N mutually orthogonal vectors span an N-dimensional vector space, meaning that, any vector in the space can be expressed as a linear combination of the vectors. This is true of any set of N linearly independent vectors.
The term is used loosely to mean mutually independent or well separated. It is used to describe sets of primitives or capabilities that, like linearly independent vectors in geometry, span the entire "capability space" and are in some sense non-overlapping or mutually independent. For example, in logic, the set of operators "not" and "or" is described as orthogonal, but the set "nand", "or", and "not" is not (because any one of these can be expressed in terms of the others).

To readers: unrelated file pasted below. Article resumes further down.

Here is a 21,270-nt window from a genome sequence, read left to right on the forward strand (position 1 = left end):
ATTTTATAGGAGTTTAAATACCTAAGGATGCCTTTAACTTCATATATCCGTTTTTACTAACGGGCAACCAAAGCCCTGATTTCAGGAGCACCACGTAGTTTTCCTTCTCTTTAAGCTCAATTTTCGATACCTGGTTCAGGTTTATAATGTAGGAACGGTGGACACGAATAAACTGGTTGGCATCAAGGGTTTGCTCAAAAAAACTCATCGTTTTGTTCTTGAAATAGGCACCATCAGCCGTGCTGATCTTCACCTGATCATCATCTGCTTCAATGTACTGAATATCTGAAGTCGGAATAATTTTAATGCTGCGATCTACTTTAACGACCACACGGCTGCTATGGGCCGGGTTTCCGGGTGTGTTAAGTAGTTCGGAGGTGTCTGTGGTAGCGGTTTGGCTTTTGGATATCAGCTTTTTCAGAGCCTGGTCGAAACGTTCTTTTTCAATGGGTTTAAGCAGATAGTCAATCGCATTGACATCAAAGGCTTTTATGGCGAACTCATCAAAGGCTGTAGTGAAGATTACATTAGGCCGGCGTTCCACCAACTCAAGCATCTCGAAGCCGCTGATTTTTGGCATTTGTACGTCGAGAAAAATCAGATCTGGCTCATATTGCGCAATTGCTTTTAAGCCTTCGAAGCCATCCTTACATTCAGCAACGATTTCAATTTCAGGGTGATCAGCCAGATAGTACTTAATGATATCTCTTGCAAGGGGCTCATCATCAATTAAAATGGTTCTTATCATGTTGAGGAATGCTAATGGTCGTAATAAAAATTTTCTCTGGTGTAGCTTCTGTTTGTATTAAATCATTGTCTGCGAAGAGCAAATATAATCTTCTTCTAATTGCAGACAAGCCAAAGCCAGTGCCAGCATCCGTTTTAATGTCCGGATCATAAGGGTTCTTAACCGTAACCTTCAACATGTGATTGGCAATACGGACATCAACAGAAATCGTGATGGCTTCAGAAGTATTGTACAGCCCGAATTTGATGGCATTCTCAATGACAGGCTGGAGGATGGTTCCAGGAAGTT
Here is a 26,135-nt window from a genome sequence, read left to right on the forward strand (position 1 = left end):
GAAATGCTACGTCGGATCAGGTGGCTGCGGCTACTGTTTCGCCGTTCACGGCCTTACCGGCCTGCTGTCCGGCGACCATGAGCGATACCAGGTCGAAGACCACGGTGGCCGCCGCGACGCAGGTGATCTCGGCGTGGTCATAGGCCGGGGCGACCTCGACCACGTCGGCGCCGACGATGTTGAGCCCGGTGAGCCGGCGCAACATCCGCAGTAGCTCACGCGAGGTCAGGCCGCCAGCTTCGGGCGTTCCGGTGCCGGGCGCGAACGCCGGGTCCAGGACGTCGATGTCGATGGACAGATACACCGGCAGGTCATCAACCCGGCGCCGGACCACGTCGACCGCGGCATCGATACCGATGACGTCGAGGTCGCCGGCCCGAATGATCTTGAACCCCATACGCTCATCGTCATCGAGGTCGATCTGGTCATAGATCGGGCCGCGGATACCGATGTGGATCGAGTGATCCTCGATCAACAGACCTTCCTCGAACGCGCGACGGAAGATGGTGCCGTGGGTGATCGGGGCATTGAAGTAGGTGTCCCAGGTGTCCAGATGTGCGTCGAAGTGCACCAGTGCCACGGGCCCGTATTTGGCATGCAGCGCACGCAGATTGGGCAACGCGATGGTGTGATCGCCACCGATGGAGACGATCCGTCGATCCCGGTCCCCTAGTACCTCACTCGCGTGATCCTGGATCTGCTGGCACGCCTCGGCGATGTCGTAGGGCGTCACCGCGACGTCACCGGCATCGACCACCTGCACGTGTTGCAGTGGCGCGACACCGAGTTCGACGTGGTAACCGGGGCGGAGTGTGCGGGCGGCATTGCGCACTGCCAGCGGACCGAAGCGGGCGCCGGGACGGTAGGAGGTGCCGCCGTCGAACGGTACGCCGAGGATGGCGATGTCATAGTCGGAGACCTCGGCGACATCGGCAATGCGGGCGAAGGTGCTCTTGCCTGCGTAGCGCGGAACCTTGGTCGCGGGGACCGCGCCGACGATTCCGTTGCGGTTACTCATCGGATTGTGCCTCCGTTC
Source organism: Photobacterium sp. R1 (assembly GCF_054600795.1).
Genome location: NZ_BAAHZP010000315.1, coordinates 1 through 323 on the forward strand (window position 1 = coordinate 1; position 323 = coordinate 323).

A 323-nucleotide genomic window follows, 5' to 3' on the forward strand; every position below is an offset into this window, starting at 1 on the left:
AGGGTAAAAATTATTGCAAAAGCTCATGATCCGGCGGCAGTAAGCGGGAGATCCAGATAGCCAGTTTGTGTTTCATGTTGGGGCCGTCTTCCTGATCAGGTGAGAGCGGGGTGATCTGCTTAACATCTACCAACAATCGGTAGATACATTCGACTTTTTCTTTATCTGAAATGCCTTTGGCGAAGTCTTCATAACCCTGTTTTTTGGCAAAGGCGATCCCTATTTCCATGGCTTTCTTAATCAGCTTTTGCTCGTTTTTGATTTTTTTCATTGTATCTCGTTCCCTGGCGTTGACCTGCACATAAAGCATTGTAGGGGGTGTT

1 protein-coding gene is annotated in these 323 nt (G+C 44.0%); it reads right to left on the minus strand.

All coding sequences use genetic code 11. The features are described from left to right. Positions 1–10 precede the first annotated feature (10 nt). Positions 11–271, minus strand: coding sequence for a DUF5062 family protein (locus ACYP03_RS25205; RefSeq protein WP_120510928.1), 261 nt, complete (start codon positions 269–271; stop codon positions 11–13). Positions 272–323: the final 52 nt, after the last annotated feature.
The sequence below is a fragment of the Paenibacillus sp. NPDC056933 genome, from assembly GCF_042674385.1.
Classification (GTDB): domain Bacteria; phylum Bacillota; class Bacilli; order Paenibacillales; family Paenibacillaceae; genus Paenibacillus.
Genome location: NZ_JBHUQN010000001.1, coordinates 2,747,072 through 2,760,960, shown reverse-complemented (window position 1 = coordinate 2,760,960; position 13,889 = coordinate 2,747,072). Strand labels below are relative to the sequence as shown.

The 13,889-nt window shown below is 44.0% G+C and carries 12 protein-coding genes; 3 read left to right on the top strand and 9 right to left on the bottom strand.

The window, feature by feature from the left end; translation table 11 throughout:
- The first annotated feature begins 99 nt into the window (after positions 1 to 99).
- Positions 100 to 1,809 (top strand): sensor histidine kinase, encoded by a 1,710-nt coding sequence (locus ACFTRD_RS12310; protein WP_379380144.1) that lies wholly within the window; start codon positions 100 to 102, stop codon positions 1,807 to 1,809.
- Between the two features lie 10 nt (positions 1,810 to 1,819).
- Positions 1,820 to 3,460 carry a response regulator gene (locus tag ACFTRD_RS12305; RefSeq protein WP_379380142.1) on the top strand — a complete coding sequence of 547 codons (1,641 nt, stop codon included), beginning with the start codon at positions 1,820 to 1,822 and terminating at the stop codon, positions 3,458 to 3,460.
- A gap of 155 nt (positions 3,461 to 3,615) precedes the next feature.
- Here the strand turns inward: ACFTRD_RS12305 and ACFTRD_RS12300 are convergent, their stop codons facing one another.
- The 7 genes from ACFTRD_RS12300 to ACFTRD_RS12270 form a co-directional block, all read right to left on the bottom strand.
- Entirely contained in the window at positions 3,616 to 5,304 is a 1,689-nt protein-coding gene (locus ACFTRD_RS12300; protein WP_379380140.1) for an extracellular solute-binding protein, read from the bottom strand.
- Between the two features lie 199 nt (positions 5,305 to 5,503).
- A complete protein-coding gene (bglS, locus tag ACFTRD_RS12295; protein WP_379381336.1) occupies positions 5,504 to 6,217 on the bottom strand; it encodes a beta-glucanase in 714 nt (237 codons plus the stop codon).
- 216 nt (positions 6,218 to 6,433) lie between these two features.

Also used loosely to mean "irrelevant to", e.g. "This may be orthogonal to the discussion, but ...", similar to "going off at a tangent".
See also orthogonal instruction set.